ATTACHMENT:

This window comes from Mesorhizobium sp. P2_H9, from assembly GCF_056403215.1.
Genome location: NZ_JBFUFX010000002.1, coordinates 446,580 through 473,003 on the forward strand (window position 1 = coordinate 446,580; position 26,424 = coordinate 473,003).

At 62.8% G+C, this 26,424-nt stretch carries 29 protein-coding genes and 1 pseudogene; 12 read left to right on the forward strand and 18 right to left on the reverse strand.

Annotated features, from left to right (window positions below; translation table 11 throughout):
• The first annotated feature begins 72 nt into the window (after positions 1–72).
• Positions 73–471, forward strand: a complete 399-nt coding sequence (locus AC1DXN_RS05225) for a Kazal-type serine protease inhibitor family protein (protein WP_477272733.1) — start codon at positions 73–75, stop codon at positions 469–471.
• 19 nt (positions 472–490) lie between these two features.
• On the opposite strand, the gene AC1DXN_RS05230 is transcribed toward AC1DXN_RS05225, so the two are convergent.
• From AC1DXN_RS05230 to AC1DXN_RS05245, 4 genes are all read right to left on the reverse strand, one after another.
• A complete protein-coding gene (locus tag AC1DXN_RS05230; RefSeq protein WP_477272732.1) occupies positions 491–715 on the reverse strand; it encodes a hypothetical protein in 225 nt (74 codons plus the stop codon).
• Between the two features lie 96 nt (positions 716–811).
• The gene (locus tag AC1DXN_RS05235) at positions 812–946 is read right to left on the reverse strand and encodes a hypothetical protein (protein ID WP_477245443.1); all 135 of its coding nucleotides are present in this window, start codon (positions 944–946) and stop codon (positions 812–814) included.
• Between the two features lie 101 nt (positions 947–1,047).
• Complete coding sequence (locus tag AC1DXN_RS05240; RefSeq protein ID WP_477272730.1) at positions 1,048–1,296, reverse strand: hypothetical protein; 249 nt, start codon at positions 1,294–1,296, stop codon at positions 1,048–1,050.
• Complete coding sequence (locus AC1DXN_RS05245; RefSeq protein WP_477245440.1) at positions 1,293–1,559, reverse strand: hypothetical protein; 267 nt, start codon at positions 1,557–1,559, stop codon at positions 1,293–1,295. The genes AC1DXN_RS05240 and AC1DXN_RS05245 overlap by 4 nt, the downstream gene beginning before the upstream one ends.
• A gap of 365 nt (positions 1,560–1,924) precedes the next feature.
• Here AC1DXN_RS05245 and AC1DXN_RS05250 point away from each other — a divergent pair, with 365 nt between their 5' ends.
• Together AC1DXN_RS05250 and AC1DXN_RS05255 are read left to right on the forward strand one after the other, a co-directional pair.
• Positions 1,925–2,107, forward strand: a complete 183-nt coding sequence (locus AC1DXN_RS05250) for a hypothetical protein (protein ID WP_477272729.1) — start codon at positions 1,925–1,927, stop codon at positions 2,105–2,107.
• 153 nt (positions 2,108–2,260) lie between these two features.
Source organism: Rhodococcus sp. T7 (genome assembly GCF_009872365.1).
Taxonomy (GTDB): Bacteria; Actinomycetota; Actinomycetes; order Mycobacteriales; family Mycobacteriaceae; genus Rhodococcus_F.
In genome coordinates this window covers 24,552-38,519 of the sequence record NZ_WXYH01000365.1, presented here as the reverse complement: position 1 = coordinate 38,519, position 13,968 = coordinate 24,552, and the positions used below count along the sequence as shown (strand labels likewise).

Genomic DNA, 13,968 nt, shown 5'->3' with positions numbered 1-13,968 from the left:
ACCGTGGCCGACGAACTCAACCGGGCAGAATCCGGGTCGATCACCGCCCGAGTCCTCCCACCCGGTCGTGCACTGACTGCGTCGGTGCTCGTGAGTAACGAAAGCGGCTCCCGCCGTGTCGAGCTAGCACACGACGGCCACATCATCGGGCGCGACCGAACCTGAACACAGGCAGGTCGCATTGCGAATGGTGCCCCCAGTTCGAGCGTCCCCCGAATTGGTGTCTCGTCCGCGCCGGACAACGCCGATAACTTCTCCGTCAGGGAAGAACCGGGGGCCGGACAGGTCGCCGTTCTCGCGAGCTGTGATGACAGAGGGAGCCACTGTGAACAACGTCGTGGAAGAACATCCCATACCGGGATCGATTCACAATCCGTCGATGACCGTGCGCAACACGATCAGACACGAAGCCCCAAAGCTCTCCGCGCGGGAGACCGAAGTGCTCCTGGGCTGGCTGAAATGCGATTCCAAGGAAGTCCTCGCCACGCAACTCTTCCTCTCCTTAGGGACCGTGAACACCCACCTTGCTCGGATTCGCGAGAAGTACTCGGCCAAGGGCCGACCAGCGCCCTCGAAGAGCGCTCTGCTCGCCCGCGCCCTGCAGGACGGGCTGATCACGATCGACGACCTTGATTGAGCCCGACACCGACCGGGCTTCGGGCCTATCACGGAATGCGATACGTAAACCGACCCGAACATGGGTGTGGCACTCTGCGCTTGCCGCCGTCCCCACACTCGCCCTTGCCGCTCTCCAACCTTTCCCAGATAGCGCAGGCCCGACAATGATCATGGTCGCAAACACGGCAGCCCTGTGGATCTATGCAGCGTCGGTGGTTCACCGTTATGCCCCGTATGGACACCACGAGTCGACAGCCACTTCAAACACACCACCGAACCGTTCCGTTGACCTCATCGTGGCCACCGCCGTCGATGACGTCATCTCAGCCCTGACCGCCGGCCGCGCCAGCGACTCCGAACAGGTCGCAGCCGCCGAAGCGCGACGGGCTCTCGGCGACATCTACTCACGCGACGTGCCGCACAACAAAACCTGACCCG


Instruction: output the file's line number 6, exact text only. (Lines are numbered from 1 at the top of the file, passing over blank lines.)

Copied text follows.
• Positions 73–471, forward strand: a complete 399-nt coding sequence (locus AC1DXN_RS05225) for a Kazal-type serine protease inhibitor family protein (protein WP_477272733.1) — start codon at positions 73–75, stop codon at positions 469–471.